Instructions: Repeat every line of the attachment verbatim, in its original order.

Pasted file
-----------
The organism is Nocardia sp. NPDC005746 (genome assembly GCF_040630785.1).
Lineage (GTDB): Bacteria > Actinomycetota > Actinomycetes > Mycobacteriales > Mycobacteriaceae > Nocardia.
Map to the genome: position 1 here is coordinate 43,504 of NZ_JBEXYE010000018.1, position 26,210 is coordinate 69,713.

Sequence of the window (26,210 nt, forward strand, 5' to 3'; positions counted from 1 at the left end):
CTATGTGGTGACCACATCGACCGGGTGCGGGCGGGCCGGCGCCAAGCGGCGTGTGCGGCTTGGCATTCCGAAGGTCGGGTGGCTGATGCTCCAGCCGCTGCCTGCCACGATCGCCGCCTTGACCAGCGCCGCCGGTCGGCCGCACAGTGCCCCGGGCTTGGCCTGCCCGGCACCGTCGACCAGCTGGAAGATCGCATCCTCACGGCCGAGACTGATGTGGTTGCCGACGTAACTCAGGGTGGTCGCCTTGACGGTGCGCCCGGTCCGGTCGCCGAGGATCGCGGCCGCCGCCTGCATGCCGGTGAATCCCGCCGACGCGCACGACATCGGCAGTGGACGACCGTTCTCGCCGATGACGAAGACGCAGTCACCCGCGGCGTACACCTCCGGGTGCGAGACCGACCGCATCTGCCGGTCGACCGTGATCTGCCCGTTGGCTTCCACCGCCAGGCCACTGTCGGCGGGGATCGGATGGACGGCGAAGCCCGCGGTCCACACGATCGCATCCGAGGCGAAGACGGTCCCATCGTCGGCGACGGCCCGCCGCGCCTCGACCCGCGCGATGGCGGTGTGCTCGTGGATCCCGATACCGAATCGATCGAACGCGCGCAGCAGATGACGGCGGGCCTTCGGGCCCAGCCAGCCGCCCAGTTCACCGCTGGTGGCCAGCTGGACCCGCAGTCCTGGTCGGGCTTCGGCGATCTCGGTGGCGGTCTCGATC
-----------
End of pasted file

The organism is Nocardia sp. NPDC005746 (genome assembly GCF_040630785.1).
Lineage (GTDB): Bacteria > Actinomycetota > Actinomycetes > Mycobacteriales > Mycobacteriaceae > Nocardia.
Map to the genome: position 1 here is coordinate 43,504 of NZ_JBEXYE010000018.1, position 26,210 is coordinate 69,713.

Sequence of the window (26,210 nt, forward strand, 5' to 3'; positions counted from 1 at the left end):
CTATGTGGTGACCACATCGACCGGGTGCGGGCGGGCCGGCGCCAAGCGGCGTGTGCGGCTTGGCATTCCGAAGGTCGGGTGGCTGATGCTCCAGCCGCTGCCTGCCACGATCGCCGCCTTGACCAGCGCCGCCGGTCGGCCGCACAGTGCCCCGGGCTTGGCCTGCCCGGCACCGTCGACCAGCTGGAAGATCGCATCCTCACGGCCGAGACTGATGTGGTTGCCGACGTAACTCAGGGTGGTCGCCTTGACGGTGCGCCCGGTCCGGTCGCCGAGGATCGCGGCCGCCGCCTGCATGCCGGTGAATCCCGCCGACGCGCACGACATCGGCAGTGGACGACCGTTCTCGCCGATGACGAAGACGCAGTCACCCGCGGCGTACACCTCCGGGTGCGAGACCGACCGCATCTGCCGGTCGACCGTGATCTGCCCGTTGGCTTCCACCGCCAGGCCACTGTCGGCGGGGATCGGATGGACGGCGAAGCCCGCGGTCCACACGATCGCATCCGAGGCGAAGACGGTCCCATCGTCGGCGACGGCCCGCCGCGCCTCGACCCGCGCGATGGCGGTGTGCTCGTGGATCCCGATACCGAATCGATCGAACGCGCGCAGCAGATGACGGCGGGCCTTCGGGCCCAGCCAGCCGCCCAGTTCACCGCTGGTGGCCAGCTGGACCCGCAGTCCTGGTCGGGCTTCGGCGATCTCGGTGGCGGTCTCGATC